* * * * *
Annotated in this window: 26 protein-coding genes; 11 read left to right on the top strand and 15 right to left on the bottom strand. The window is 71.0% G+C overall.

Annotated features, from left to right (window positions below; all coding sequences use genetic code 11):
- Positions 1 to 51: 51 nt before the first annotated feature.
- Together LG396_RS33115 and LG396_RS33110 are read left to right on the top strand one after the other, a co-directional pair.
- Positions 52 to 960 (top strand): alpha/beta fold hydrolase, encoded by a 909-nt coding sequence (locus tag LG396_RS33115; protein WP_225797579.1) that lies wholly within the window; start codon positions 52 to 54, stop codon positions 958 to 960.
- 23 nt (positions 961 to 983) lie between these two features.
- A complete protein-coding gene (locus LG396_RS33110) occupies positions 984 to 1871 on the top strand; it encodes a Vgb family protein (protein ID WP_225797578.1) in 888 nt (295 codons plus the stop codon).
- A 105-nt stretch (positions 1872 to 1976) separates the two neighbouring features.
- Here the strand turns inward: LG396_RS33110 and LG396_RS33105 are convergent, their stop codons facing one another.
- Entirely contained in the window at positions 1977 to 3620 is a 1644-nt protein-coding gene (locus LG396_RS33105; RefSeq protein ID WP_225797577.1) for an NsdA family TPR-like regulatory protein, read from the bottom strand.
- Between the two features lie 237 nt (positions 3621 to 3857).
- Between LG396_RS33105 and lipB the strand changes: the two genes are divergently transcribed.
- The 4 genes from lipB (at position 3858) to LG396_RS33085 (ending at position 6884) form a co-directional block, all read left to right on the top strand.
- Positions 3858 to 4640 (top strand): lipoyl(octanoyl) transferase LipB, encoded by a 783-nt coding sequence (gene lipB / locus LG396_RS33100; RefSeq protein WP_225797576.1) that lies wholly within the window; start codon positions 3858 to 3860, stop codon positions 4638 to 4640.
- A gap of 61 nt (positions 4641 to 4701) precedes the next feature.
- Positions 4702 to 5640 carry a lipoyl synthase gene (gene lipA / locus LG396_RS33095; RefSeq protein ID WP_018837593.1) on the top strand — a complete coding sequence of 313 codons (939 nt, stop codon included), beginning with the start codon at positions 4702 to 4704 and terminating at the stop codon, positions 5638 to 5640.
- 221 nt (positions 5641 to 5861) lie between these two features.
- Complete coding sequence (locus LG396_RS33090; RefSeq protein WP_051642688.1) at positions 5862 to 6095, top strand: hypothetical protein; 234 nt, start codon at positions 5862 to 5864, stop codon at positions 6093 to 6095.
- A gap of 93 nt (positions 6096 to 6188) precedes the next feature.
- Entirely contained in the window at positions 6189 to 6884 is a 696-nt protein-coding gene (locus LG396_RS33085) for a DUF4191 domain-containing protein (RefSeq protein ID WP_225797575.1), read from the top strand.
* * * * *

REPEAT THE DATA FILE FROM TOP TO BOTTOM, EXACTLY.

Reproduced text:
Annotated in this window: 26 protein-coding genes; 11 read left to right on the top strand and 15 right to left on the bottom strand. The window is 71.0% G+C overall.

Annotated features, from left to right (window positions below; all coding sequences use genetic code 11):
- Positions 1 to 51: 51 nt before the first annotated feature.
- Together LG396_RS33115 and LG396_RS33110 are read left to right on the top strand one after the other, a co-directional pair.
- Positions 52 to 960 (top strand): alpha/beta fold hydrolase, encoded by a 909-nt coding sequence (locus tag LG396_RS33115; protein WP_225797579.1) that lies wholly within the window; start codon positions 52 to 54, stop codon positions 958 to 960.
- 23 nt (positions 961 to 983) lie between these two features.
- A complete protein-coding gene (locus LG396_RS33110) occupies positions 984 to 1871 on the top strand; it encodes a Vgb family protein (protein ID WP_225797578.1) in 888 nt (295 codons plus the stop codon).
- A 105-nt stretch (positions 1872 to 1976) separates the two neighbouring features.
- Here the strand turns inward: LG396_RS33110 and LG396_RS33105 are convergent, their stop codons facing one another.
- Entirely contained in the window at positions 1977 to 3620 is a 1644-nt protein-coding gene (locus LG396_RS33105; RefSeq protein ID WP_225797577.1) for an NsdA family TPR-like regulatory protein, read from the bottom strand.
- Between the two features lie 237 nt (positions 3621 to 3857).
- Between LG396_RS33105 and lipB the strand changes: the two genes are divergently transcribed.
- The 4 genes from lipB (at position 3858) to LG396_RS33085 (ending at position 6884) form a co-directional block, all read left to right on the top strand.
- Positions 3858 to 4640 (top strand): lipoyl(octanoyl) transferase LipB, encoded by a 783-nt coding sequence (gene lipB / locus LG396_RS33100; RefSeq protein WP_225797576.1) that lies wholly within the window; start codon positions 3858 to 3860, stop codon positions 4638 to 4640.
- A gap of 61 nt (positions 4641 to 4701) precedes the next feature.
- Positions 4702 to 5640 carry a lipoyl synthase gene (gene lipA / locus LG396_RS33095; RefSeq protein ID WP_018837593.1) on the top strand — a complete coding sequence of 313 codons (939 nt, stop codon included), beginning with the start codon at positions 4702 to 4704 and terminating at the stop codon, positions 5638 to 5640.
- 221 nt (positions 5641 to 5861) lie between these two features.
- Complete coding sequence (locus LG396_RS33090; RefSeq protein WP_051642688.1) at positions 5862 to 6095, top strand: hypothetical protein; 234 nt, start codon at positions 5862 to 5864, stop codon at positions 6093 to 6095.
- A gap of 93 nt (positions 6096 to 6188) precedes the next feature.
- Entirely contained in the window at positions 6189 to 6884 is a 696-nt protein-coding gene (locus LG396_RS33085) for a DUF4191 domain-containing protein (RefSeq protein ID WP_225797575.1), read from the top strand.